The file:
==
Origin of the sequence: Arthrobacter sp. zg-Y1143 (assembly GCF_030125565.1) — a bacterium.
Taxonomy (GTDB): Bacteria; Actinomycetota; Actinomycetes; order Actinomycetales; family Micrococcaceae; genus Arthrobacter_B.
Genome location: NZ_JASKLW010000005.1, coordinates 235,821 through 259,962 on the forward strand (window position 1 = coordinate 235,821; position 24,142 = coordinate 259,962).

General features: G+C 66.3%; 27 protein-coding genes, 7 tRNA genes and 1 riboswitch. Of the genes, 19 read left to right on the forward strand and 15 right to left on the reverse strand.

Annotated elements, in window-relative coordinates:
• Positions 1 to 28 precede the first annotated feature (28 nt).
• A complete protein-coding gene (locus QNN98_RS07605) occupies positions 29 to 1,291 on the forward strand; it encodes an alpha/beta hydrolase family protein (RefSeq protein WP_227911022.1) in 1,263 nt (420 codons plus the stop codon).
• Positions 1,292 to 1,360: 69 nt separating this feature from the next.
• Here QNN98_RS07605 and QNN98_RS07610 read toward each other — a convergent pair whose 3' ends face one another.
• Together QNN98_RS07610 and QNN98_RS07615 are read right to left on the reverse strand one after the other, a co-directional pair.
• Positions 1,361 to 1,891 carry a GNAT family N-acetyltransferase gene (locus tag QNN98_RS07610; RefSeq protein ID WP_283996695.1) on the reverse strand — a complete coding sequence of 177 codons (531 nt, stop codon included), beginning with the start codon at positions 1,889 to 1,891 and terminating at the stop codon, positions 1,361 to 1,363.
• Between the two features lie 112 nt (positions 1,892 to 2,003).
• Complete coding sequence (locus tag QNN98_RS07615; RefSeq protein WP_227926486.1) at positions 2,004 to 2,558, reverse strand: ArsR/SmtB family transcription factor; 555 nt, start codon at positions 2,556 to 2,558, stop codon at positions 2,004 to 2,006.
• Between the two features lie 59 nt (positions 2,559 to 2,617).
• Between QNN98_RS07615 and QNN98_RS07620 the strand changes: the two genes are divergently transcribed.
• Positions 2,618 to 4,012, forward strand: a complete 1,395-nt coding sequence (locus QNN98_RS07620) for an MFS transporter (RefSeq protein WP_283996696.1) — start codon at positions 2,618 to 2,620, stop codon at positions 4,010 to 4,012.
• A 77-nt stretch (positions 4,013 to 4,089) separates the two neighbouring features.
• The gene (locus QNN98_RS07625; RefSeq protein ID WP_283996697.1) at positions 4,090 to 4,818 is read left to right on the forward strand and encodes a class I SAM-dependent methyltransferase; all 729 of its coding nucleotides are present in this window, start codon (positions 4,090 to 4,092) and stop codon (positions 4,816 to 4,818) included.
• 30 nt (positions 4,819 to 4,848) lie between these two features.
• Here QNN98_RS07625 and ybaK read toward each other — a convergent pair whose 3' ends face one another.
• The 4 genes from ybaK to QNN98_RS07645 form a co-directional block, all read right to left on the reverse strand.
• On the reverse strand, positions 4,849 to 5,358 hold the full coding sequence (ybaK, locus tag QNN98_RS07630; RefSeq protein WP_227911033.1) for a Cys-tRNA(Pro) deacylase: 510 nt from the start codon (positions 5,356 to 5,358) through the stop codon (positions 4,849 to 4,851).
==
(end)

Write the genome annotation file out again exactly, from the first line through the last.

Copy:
Origin of the sequence: Arthrobacter sp. zg-Y1143 (assembly GCF_030125565.1) — a bacterium.
Taxonomy (GTDB): Bacteria; Actinomycetota; Actinomycetes; order Actinomycetales; family Micrococcaceae; genus Arthrobacter_B.
Genome location: NZ_JASKLW010000005.1, coordinates 235,821 through 259,962 on the forward strand (window position 1 = coordinate 235,821; position 24,142 = coordinate 259,962).

General features: G+C 66.3%; 27 protein-coding genes, 7 tRNA genes and 1 riboswitch. Of the genes, 19 read left to right on the forward strand and 15 right to left on the reverse strand.

Annotated elements, in window-relative coordinates:
• Positions 1 to 28 precede the first annotated feature (28 nt).
• A complete protein-coding gene (locus QNN98_RS07605) occupies positions 29 to 1,291 on the forward strand; it encodes an alpha/beta hydrolase family protein (RefSeq protein WP_227911022.1) in 1,263 nt (420 codons plus the stop codon).
• Positions 1,292 to 1,360: 69 nt separating this feature from the next.
• Here QNN98_RS07605 and QNN98_RS07610 read toward each other — a convergent pair whose 3' ends face one another.
• Together QNN98_RS07610 and QNN98_RS07615 are read right to left on the reverse strand one after the other, a co-directional pair.
• Positions 1,361 to 1,891 carry a GNAT family N-acetyltransferase gene (locus tag QNN98_RS07610; RefSeq protein ID WP_283996695.1) on the reverse strand — a complete coding sequence of 177 codons (531 nt, stop codon included), beginning with the start codon at positions 1,889 to 1,891 and terminating at the stop codon, positions 1,361 to 1,363.
• Between the two features lie 112 nt (positions 1,892 to 2,003).
• Complete coding sequence (locus tag QNN98_RS07615; RefSeq protein WP_227926486.1) at positions 2,004 to 2,558, reverse strand: ArsR/SmtB family transcription factor; 555 nt, start codon at positions 2,556 to 2,558, stop codon at positions 2,004 to 2,006.
• Between the two features lie 59 nt (positions 2,559 to 2,617).
• Between QNN98_RS07615 and QNN98_RS07620 the strand changes: the two genes are divergently transcribed.
• Positions 2,618 to 4,012, forward strand: a complete 1,395-nt coding sequence (locus QNN98_RS07620) for an MFS transporter (RefSeq protein WP_283996696.1) — start codon at positions 2,618 to 2,620, stop codon at positions 4,010 to 4,012.
• A 77-nt stretch (positions 4,013 to 4,089) separates the two neighbouring features.
• The gene (locus QNN98_RS07625; RefSeq protein ID WP_283996697.1) at positions 4,090 to 4,818 is read left to right on the forward strand and encodes a class I SAM-dependent methyltransferase; all 729 of its coding nucleotides are present in this window, start codon (positions 4,090 to 4,092) and stop codon (positions 4,816 to 4,818) included.
• 30 nt (positions 4,819 to 4,848) lie between these two features.
• Here QNN98_RS07625 and ybaK read toward each other — a convergent pair whose 3' ends face one another.
• The 4 genes from ybaK to QNN98_RS07645 form a co-directional block, all read right to left on the reverse strand.
• On the reverse strand, positions 4,849 to 5,358 hold the full coding sequence (ybaK, locus tag QNN98_RS07630; RefSeq protein WP_227911033.1) for a Cys-tRNA(Pro) deacylase: 510 nt from the start codon (positions 5,356 to 5,358) through the stop codon (positions 4,849 to 4,851).